“We here in Ohio are concerned to see this case be finalized in a way that creates greater threats to the health and well-being of women experiencing abortion” commented Margie Christie, Executive Director of Dayton Right to Life and RTLACO past president. “It’s unbelievable that an industry that puts itself out as “health care” aggressively works to oppose basic minimum health care protections for their clients in case of complications. This ruling may have the effect that the care needed for an injured woman after a botched abortion is tragically delayed.”

The court, with Chief Justice John Roberts siding with the liberal wing of the panel, rejected what the Fifth Circuit noted in their ruling: that the Louisiana case is significantly different than the Court’s earlier decision in the Texas Hellerstadt case, which the Court struck down in 2016.  The majority opinion found that Louisiana’s regulation had a significant burden effect on women seeking abortion.

Justice Clarence Thomas, in a withering dissent arguing that abortion providers do not possess standing to bring a case on behalf of women who may be impacted by a law’s operation, noted “The plurality and THE CHIEF JUSTICE ]ultimately cast aside this jurisdictional barrier to conclude that Louisiana’s law is unconstitutional under our precedents. But those decisions created the right to abortion out of whole cloth, without a shred of support from the Constitution’s text. Our abortion precedents are grievously wrong and should be overruled.”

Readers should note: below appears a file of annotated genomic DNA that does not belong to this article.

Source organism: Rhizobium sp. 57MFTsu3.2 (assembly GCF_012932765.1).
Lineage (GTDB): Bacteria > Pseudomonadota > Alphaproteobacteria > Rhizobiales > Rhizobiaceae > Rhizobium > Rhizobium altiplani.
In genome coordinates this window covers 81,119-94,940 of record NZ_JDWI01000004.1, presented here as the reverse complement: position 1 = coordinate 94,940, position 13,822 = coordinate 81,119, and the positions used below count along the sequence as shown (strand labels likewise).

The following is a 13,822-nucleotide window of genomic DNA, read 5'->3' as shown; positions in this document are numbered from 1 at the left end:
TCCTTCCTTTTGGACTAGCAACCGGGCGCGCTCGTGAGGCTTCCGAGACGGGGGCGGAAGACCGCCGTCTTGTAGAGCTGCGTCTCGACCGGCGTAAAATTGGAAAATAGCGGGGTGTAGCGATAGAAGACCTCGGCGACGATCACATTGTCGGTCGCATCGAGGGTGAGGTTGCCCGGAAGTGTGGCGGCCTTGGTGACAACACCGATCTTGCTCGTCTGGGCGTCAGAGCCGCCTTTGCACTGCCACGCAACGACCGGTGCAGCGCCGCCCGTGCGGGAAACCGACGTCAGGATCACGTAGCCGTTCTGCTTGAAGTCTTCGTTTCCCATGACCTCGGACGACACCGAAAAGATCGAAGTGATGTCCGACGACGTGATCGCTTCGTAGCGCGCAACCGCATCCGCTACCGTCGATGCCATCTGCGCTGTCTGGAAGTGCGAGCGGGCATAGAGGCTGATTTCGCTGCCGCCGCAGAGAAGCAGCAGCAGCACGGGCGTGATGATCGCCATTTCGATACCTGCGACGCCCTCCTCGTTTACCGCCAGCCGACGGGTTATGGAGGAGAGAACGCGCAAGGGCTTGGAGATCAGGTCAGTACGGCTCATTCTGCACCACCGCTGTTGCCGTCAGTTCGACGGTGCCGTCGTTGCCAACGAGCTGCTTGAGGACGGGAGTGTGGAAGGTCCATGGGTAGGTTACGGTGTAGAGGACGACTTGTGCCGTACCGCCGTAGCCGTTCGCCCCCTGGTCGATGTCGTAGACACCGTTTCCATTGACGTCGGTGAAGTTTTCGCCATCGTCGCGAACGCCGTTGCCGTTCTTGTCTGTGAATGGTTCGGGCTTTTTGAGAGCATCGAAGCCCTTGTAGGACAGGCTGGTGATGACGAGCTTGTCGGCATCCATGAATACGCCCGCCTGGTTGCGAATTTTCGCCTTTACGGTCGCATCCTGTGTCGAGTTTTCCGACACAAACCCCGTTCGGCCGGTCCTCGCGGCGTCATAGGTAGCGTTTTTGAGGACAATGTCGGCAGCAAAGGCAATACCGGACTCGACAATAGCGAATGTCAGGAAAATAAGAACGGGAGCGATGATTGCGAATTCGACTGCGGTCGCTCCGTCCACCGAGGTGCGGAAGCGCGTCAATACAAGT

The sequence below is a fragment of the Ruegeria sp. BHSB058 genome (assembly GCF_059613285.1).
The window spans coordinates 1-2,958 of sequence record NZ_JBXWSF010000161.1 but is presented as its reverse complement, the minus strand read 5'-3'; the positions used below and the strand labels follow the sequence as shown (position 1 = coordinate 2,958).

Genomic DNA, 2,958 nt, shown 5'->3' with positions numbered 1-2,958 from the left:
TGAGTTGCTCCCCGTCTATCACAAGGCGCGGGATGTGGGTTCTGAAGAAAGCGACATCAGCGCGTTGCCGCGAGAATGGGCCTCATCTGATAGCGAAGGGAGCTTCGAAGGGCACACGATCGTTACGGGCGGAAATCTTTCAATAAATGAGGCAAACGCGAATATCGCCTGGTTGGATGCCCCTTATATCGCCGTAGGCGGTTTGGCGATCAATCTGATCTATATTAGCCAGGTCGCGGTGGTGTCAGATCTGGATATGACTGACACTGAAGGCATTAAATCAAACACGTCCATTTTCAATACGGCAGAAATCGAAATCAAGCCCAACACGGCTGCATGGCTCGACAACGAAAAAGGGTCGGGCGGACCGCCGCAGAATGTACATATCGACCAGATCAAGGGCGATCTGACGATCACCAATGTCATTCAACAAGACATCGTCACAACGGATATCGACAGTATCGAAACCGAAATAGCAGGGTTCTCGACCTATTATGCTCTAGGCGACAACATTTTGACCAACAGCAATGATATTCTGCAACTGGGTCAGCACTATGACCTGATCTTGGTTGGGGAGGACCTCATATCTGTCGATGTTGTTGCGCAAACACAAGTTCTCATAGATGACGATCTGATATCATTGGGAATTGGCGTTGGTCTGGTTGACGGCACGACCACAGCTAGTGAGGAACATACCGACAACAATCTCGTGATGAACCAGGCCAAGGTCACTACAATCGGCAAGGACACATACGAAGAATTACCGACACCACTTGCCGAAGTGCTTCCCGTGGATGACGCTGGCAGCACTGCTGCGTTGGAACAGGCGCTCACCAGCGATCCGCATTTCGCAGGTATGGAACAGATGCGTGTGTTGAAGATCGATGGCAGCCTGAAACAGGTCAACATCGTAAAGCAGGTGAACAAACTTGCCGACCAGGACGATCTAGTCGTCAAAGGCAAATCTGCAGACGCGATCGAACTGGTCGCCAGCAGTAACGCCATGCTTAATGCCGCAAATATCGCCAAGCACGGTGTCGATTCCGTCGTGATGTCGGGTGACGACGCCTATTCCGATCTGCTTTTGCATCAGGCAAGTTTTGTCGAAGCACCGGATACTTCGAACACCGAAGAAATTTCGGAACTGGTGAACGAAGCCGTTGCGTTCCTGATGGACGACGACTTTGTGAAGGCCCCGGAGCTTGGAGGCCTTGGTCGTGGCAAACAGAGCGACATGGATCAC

“Stunningly, Chief Justice Roberts’ position notes that he believes that the Texas decision was wrongly decided,” stated Jeff Barefoot, RTLACO Vice-President and Board chairman of Greater Toledo Right to Life, “but determined that right or wrong, the doctrine of  stare decisis had to be adhered to in judging the Louisiana case, thus creating his decision to cast his vote with the activist court against protecting defenseless unborn children.”

Justice Samuel Alito, in a separate dissent joined in part by Justices Thomas, Gorsuch and Kavanaugh, opined “the idea that a regulated party can invoke the right of a third party for the purpose of attacking legislation enacted to protect the third party is stunning. Given the apparent conflict of interest, that concept would be rejected out of hand in a case not involving abortion.”

In his own dissenting opinion on the case, Justice Neil Gorsuch draws out an important fact: “Today’s decision declares the admitting privileges requirement unconstitutional even as applied to Does 3 and 5, each of whom holds admitting privileges. Not a single woman would be burdened by requiring these doctors to maintain the privileges they already have. Yet the State may not enforce the law even against them. In effect, the standard for facial challenges has been flipped on its head: Rather than requiring that a law be unconstitutional in all its applications to fall, today’s decision requires that Louisiana’s law be constitutional in all its applications to stand.”

“The pro-life movement cares deeply for and seeks to protect both the child facing their deaths through abortion, and for the mothers facing the trauma and even the threat to their own lives and health from the practice” observed Linda Theis, president-elect of RTLACO and former president of Ohio Right to Life. “Ohio’s own laws have been working with similar requirements. It is troubling that our nation’s highest court has denied the necessity for these common-sense protections.”